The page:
Govt’s move to use unclaimed EPFO funds stirs protest

CBT is the highest decision-making body of the EPFO and is headed by labour minister Bandaru Dattatreya.

By: ENS Economic Bureau | New Delhi | Published: July 27, 2016 2:07 am

Cutting across party lines, central trade unions including RSS-affiliated Bharatiya Mazdoor Sangh (BMS) on Tuesday raised strong objections to the government’s decision to take the money out of inoperative EPF accounts, estimated at Rs 45,000 crore, to finance the Senior Citizens’ Welfare Fund.

Stating that the money belongs to the subscribers who could ask for it at any point of time, union members walked out of the EPFO’s Central Board of Trustees (CBT) meeting as soon as the notification for creating the fund was distributed. They staged a demonstration in the parking area of the retirement fund body’s head office here.

CBT is the highest decision-making body of the EPFO and is headed by labour minister Bandaru Dattatreya.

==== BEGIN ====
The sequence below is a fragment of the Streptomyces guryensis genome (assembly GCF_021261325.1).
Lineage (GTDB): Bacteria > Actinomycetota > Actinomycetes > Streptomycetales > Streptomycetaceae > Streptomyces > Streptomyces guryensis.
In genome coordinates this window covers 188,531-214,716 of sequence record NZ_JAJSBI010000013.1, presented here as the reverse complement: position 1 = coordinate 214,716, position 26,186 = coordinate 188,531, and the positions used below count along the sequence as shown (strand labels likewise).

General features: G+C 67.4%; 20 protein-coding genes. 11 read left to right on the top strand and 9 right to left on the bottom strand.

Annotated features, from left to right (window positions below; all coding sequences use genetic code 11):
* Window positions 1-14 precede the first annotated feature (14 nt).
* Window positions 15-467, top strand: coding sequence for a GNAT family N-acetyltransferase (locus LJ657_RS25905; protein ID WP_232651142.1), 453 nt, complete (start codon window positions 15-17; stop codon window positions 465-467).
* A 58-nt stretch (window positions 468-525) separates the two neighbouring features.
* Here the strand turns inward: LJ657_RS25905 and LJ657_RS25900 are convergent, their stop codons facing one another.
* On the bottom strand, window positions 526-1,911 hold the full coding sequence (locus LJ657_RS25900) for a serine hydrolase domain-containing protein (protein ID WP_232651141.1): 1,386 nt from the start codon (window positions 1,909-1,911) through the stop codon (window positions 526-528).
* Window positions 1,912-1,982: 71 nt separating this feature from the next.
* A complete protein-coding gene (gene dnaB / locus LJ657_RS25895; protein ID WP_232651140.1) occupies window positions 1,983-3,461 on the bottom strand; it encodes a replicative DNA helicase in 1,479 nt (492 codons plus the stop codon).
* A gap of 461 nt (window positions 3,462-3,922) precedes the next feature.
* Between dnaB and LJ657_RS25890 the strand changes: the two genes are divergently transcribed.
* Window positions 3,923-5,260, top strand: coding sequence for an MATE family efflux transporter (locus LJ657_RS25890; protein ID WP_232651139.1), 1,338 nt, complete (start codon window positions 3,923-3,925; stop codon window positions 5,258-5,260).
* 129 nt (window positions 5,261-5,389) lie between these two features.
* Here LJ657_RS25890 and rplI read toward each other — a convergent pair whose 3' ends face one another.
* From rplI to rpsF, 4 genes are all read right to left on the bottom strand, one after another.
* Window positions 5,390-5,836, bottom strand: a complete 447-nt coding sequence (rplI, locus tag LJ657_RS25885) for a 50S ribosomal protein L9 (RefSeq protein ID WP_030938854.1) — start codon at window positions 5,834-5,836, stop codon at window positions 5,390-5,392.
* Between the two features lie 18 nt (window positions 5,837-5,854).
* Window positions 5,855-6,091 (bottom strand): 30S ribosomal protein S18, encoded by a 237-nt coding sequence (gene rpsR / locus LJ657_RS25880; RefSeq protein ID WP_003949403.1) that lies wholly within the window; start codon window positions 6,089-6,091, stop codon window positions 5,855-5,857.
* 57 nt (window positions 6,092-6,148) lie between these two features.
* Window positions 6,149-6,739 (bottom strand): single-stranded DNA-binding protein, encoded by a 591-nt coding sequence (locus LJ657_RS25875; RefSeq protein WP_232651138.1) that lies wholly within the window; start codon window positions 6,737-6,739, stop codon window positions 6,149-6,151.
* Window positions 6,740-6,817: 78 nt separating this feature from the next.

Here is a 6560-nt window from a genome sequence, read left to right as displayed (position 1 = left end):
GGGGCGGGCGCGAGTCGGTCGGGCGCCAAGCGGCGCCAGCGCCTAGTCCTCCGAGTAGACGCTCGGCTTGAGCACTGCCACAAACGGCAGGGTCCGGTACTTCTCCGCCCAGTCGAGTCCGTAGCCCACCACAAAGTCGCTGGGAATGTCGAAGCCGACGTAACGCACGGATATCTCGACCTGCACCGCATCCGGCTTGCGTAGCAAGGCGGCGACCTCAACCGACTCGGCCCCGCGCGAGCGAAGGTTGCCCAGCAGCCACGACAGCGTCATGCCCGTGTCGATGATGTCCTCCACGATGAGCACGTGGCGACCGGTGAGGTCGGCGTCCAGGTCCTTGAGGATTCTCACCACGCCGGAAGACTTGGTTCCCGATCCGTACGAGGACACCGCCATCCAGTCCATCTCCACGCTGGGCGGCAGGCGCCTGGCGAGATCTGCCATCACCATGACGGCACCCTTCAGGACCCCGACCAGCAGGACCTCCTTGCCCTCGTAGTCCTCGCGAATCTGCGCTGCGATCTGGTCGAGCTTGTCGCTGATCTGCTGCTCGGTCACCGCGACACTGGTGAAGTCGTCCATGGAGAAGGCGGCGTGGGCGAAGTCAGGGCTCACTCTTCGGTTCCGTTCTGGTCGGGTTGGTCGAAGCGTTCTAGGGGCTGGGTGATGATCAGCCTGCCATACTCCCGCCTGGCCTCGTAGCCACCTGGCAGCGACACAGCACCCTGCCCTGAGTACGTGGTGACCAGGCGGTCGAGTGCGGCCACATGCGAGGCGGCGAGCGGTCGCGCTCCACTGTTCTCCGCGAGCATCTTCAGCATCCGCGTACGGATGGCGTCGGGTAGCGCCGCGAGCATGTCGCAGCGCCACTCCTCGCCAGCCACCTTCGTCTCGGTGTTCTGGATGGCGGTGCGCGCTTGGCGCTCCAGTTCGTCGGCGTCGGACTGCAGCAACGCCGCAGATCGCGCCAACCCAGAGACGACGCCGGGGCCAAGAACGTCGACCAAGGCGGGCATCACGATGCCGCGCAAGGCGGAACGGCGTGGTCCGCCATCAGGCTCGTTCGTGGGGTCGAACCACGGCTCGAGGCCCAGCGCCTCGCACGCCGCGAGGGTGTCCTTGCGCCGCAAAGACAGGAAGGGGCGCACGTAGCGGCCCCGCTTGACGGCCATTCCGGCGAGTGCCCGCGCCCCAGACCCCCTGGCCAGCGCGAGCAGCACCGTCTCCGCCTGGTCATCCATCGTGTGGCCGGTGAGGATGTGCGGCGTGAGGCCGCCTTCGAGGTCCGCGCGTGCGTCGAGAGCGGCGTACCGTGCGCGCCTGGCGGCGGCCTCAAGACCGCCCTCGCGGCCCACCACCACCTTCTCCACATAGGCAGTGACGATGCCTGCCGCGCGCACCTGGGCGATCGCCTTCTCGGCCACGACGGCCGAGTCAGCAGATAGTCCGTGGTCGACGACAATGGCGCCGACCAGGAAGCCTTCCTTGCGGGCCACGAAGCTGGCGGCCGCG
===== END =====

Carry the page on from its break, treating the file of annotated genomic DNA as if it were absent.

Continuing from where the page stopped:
The Finance Act, 2015, stipulates the creation of the Senior Citizens’ Welfare Fund from any credit balance remaining unclaimed for a period of 7 years from the date of declaration as an inoperative account under the small savings, public provident fund or any other scheme. The exercise shall be carried out annually and the transfer would be on net basis.

As Central provident Fund Commissioner (CPFC) V P Joy’s efforts to dissuade the union members from protesting failed, Dattatreya came down to appease them. However, the Union minister had to face a lot of flak from the union representatives who suggested that as the CBT chairman, he should honour his duty as the custodian of the fund.

“We welcome the creation of the fund, but taking away the money forcibly is akin to dacoity. They should use the government money,” said BMS general secretary Brijesh Upadhyay. INTUC national vice-president Ashok Singh said: “We are all with the government in matters pertaining to development. But why are they using the poor man’s money for creation of such funds?”

CITU chief A K Padmanabhan said: “The fundamental issue is not whether there would be any claimant or not, but the taking away of the money. The money belongs to the worker and the government does not have any right to take it away.” FE

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